Monday, November 18, 2013
U.S. Education Secretary Arne Duncan, not known for his timidity, defended the Common Core state standards to a gathering of state school superintendents last week by attacking a previously unknown enemy: suburban moms.
Duncan, speaking in Richmond on Friday, told the superintendents that he found it "fascinating" that the opposition to Common Core included "white suburban moms who - all of a sudden - their child isn't as brilliant as they thought they were, and their school isn't quite as good as they thought they were."
Update: 4:39 p.m.: Duncan apologized to CNN moments ago. "My wording, my phrasing, was a little clumsy, and I apologize for that," he said. That came after a day in which media coverage and backlash over the remarks intensified. According the Associated Press: "American Federation of Teachers president Randi Weingarten said Duncan "really doesn't get it." Rep. Steve Stockman, R-Texas, tweeted that Duncan "should be fired for dismissing #CommonCore critics as just white suburban moms with dumb kids."
Some quick background: The Common Core standards have been going through a bit of a rough patch lately. After officials in 48 states agreed on developing consistent, demanding math and reading standards for their students, a few states have hit the pause button, and others are wondering if they should back off their commitment.
Adding to the vulnerability: Several states, including North Carolina, are unveiling their first batch of results on standardized testing linked to the Core. The results have been jarring everywhere. In North Carolina, only 34 percent of eighth graders are proficient in math, with only 41 percent meeting reading standards.
The scores also revealed an achievement gap even starker than most imagined, with stunningly small percentages of low-income students scoring well across the country. Middle- and high-income students also are experiencing a drop in scores - albeit smaller. As you might expect, no one is happy to be surprised with a poor test score, especially when you thought your child and his/her school was doing just fine.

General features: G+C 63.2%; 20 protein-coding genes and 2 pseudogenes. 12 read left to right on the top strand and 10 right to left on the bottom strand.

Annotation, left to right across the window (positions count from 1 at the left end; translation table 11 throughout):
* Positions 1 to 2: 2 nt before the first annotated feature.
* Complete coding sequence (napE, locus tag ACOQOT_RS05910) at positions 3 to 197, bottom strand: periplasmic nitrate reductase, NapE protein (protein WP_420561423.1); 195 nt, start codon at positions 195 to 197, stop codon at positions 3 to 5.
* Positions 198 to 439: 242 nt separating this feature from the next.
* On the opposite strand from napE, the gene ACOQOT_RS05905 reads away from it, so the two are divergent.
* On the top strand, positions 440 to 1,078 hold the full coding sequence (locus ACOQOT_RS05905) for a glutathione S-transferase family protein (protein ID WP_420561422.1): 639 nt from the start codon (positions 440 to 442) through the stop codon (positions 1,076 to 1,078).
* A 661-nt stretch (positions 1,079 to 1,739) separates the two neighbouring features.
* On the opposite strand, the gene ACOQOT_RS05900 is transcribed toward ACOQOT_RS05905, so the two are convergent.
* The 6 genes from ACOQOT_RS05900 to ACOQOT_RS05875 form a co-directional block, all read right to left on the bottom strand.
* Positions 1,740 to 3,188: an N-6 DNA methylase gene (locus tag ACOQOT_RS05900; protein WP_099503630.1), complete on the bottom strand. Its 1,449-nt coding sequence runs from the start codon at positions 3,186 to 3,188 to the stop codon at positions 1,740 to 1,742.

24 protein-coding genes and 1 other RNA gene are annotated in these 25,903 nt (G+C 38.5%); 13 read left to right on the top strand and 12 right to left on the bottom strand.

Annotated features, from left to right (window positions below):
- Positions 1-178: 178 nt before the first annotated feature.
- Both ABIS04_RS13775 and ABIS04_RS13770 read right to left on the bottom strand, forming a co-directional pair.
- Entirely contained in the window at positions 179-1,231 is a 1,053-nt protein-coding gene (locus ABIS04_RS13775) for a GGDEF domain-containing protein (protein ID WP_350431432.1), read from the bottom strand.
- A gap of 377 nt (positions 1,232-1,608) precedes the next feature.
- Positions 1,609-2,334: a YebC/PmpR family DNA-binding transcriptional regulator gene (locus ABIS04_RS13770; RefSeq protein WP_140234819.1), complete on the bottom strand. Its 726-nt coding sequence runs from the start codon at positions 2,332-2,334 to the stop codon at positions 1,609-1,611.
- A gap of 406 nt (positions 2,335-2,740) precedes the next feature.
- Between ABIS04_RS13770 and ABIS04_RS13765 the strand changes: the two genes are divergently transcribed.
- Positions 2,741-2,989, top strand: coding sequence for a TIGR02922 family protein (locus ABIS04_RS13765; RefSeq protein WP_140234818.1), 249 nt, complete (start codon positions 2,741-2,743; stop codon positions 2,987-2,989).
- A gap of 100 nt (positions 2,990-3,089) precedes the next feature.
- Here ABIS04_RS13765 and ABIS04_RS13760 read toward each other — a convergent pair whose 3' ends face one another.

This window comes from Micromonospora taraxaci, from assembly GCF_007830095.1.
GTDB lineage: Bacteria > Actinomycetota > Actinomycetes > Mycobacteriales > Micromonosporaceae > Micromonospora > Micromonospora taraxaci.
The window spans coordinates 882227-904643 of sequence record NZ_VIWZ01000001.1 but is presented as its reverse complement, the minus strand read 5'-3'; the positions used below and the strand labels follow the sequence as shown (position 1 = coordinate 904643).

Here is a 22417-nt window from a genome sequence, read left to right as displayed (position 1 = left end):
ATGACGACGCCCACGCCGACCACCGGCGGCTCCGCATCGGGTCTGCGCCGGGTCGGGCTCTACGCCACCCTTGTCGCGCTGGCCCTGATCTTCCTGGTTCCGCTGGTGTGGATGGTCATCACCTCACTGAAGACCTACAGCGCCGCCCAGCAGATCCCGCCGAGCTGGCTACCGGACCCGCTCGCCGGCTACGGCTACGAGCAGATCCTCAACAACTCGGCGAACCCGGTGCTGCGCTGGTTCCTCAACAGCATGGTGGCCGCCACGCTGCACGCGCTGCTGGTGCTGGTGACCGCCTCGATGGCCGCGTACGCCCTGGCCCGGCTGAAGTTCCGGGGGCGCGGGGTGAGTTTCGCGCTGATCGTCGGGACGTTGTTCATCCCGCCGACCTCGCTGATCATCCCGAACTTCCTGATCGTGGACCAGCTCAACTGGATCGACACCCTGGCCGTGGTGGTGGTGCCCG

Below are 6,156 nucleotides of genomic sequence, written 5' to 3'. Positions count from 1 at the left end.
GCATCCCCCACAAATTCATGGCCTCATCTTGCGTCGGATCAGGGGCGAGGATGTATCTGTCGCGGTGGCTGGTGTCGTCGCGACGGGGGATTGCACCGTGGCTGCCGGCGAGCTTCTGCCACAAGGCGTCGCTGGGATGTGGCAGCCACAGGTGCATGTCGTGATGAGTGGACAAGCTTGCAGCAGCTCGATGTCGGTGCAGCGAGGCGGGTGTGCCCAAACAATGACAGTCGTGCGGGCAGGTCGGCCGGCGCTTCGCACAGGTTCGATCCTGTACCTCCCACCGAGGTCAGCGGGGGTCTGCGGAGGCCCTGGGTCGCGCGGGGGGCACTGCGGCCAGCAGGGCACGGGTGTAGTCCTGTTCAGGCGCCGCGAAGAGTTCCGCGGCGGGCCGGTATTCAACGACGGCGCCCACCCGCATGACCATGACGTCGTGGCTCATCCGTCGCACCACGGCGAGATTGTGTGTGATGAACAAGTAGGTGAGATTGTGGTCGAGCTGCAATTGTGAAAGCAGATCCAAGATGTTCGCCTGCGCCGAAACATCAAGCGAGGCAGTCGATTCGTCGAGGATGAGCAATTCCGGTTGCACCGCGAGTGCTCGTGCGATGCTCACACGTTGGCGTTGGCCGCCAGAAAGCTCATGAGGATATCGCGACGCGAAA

So there's a grain of truth in what Duncan said. He just didn't need to say it so acidly.
Duncan and Common Core's advocates already have to deal with opposition from conservatives who despise everything that the Obama administration touches. He has to fight the silly claims about a federal takeover of education, and the sillier claims about the Core being a vehicle for feds to collect data on students and their families.
Some teachers also are unhappy with the lack of preparation and training they've been given in transitioning their classrooms to the new standards. But most threatening, perhaps, is the budding argument that the Core is just another education fad - and one that adds more testing to already burdened classrooms.
That's the kind of argument that suburban moms - and dads - can latch onto. The argument they need to hear is that the low scores they might be seeing are ultimately a good thing. They're showing how much better our schools need to be.
Duncan said that, too, on Friday. And he acknowledged that parents have been rattled. "You've bet your house and where you live and everything on 'My child's going to be prepared.' That can be a punch in the gut."
Yes. They didn't need a verbal kick in the teeth, too.
Peter St. Onge
Posted by The Observer Editorial Board at 10:14 AM